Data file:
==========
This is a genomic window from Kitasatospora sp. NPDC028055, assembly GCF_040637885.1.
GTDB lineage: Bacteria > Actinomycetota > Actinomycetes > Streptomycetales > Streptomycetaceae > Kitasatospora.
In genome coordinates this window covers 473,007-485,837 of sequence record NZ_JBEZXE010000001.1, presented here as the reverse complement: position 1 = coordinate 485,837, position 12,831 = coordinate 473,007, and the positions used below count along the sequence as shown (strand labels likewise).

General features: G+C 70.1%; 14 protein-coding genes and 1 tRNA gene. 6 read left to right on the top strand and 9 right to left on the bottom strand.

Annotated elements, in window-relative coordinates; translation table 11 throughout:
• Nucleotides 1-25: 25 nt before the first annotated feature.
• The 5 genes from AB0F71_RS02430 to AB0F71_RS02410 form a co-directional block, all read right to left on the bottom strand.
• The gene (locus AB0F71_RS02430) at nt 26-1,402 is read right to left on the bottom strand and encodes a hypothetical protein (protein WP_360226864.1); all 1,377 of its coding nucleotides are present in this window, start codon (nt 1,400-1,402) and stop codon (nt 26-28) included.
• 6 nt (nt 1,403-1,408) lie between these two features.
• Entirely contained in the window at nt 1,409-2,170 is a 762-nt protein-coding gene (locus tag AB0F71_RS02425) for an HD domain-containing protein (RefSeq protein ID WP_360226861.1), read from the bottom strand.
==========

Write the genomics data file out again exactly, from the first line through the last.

This is a genomic window from Kitasatospora sp. NPDC028055, assembly GCF_040637885.1.
GTDB lineage: Bacteria > Actinomycetota > Actinomycetes > Streptomycetales > Streptomycetaceae > Kitasatospora.
In genome coordinates this window covers 473,007-485,837 of sequence record NZ_JBEZXE010000001.1, presented here as the reverse complement: position 1 = coordinate 485,837, position 12,831 = coordinate 473,007, and the positions used below count along the sequence as shown (strand labels likewise).

General features: G+C 70.1%; 14 protein-coding genes and 1 tRNA gene. 6 read left to right on the top strand and 9 right to left on the bottom strand.

Annotated elements, in window-relative coordinates; translation table 11 throughout:
• Nucleotides 1-25: 25 nt before the first annotated feature.
• The 5 genes from AB0F71_RS02430 to AB0F71_RS02410 form a co-directional block, all read right to left on the bottom strand.
• The gene (locus AB0F71_RS02430) at nt 26-1,402 is read right to left on the bottom strand and encodes a hypothetical protein (protein WP_360226864.1); all 1,377 of its coding nucleotides are present in this window, start codon (nt 1,400-1,402) and stop codon (nt 26-28) included.
• 6 nt (nt 1,403-1,408) lie between these two features.
• Entirely contained in the window at nt 1,409-2,170 is a 762-nt protein-coding gene (locus tag AB0F71_RS02425) for an HD domain-containing protein (RefSeq protein ID WP_360226861.1), read from the bottom strand.